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EPSS as Part of the Organizational Knowledge Management Infrastructure

1 May 2011
A person using a computer

EPSS (Electronic Performance Support Systems) are tools designed to support system performance. Despite their tremendous potential (for learning, support, and assistance), people mainly use them for help - to receive online aid to operating system screens and processes. And not without reason. An item designed for learning will be planned in multiple layers, including in-depth explanations, considerations, and criteria to consider, as well as references and external links. An item designed for support will be shorter but still include aspects of discretion and criteria. All this is to assist the knowledge worker in making the best decision with all its components. A good help item is short. Its purpose is to provide an immediate response. It will include bottom lines, no criteria, and no discretion. Indeed, there are no sources.

Hence, an organization implementing an EPSS system must choose the path—whether to lengthen or shorten it and to what extent. Naturally, most organizations will choose to implement help items that constitute the critical path, and the EPSS will continue to allow for all of the above potentially, but in practice, it will mostly serve as online help.

Looking at the EPSS from an operational perspective will lead organizations to bring it as close as possible to the operational system it supports. If possible - within the system itself, and if not - as close as possible to it. To minimize the effort required from the employee during their work to access the auxiliary information.

This view is indeed optimal from an operational perspective of the system itself. Still, it is not clear whether this is also the right decision to manage the overall knowledge of the subject supported by the system, even more so in organizational knowledge management. Naturally, an organization is also required to manage supporting knowledge, enrichment knowledge, and learning knowledge on the subject. These will typically be worked on professional knowledge sites, part of the organization's network. That is their natural place, and it is easy to include windows that integrate documents, links, lists, and detailed items. This way, optimal responses can be provided to tests, sources, considerations, and the diverse knowledge needs related to the subject.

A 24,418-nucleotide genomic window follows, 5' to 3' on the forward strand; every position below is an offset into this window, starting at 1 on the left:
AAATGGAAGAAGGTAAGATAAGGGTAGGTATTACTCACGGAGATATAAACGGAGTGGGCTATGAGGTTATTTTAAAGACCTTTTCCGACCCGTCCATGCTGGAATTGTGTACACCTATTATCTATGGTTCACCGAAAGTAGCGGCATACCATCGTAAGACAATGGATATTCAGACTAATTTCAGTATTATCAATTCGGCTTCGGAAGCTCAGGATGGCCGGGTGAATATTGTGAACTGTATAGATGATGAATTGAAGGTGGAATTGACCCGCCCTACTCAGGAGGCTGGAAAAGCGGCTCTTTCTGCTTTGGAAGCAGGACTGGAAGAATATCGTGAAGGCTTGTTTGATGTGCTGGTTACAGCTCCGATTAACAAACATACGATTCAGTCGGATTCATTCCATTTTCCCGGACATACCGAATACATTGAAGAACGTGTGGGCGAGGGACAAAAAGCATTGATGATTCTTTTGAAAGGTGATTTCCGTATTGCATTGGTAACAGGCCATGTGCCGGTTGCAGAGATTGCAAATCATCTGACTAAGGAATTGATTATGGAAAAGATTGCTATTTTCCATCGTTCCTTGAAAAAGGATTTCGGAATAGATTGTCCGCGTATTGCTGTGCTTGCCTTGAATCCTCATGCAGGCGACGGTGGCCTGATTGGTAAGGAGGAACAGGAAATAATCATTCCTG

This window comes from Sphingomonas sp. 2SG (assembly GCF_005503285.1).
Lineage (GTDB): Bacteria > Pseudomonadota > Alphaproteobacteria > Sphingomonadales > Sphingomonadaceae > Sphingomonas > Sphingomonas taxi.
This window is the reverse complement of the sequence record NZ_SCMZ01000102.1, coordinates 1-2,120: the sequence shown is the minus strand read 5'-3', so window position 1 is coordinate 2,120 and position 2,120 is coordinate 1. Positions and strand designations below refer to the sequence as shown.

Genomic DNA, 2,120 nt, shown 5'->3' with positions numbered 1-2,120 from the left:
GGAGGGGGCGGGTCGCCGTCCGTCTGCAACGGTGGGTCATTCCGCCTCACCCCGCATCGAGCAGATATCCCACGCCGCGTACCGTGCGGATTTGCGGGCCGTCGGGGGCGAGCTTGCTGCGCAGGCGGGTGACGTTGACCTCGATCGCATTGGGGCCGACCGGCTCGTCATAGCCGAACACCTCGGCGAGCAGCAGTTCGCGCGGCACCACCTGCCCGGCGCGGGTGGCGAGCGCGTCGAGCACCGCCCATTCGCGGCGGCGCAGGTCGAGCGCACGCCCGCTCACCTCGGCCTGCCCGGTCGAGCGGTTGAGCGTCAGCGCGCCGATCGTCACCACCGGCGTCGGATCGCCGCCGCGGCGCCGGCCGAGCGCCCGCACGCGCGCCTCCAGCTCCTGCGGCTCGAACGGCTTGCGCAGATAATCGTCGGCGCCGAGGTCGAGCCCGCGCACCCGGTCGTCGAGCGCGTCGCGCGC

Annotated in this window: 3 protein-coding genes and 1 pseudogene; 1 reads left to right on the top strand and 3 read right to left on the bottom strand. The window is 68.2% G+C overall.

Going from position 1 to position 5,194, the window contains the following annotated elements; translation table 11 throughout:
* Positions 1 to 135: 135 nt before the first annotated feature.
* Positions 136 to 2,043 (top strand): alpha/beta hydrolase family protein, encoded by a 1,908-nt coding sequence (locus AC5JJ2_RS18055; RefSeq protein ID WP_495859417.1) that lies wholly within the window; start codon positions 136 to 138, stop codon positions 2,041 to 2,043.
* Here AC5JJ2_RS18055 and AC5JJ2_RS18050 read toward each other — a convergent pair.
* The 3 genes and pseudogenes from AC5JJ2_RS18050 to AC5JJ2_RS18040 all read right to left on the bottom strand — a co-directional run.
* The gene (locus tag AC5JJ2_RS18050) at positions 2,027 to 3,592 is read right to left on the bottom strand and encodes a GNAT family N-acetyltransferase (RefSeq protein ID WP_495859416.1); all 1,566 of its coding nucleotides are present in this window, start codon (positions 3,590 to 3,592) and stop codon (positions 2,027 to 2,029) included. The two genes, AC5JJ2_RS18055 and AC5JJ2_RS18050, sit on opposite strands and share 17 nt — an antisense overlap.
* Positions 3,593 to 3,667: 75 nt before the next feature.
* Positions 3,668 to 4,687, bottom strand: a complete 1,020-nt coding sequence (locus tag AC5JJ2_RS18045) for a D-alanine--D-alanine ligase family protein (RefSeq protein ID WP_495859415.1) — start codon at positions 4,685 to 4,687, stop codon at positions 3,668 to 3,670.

But it is certainly possible to achieve all the goals together:

  1. Recognize that the EPSS, with its help contents and other contents, if implemented differently in the organization, is part of the organizational knowledge fabric.

  2. Therefore, it allows easy and convenient access to the knowledge stored in the EPSS from other knowledge repositories to which it is related. This can be done in two ways:

    1. The EPSS knowledge is physically stored in the portal database, where the EPSS system retrieves it from there and displays it within the system or near it. From the perspective of the system user, the storage location is transparent. Still, other users can access the information in different contexts through the usual portal tools (navigation to the content page, search engine search, and link).

    2. Physically storing the information in the EPSS system while allowing linking to dedicated pages representing each item, even from outside the system, and connecting the organizational search engine to the EPSS database also allows direct access to the information.

It should be remembered that the EPSS includes essential professional organizational knowledge.

It should be remembered that the knowledge in the EPSS is not isolated but linked to additional knowledge items outside the EPSS and is part of an overall fabric.

Suppose we plan the implementation of the EPSS accordingly. In that case, we will leverage its ability to support the knowledge worker in making decisions and improving the organization's business performance—as we said - Enterprise Performance Support Systems.

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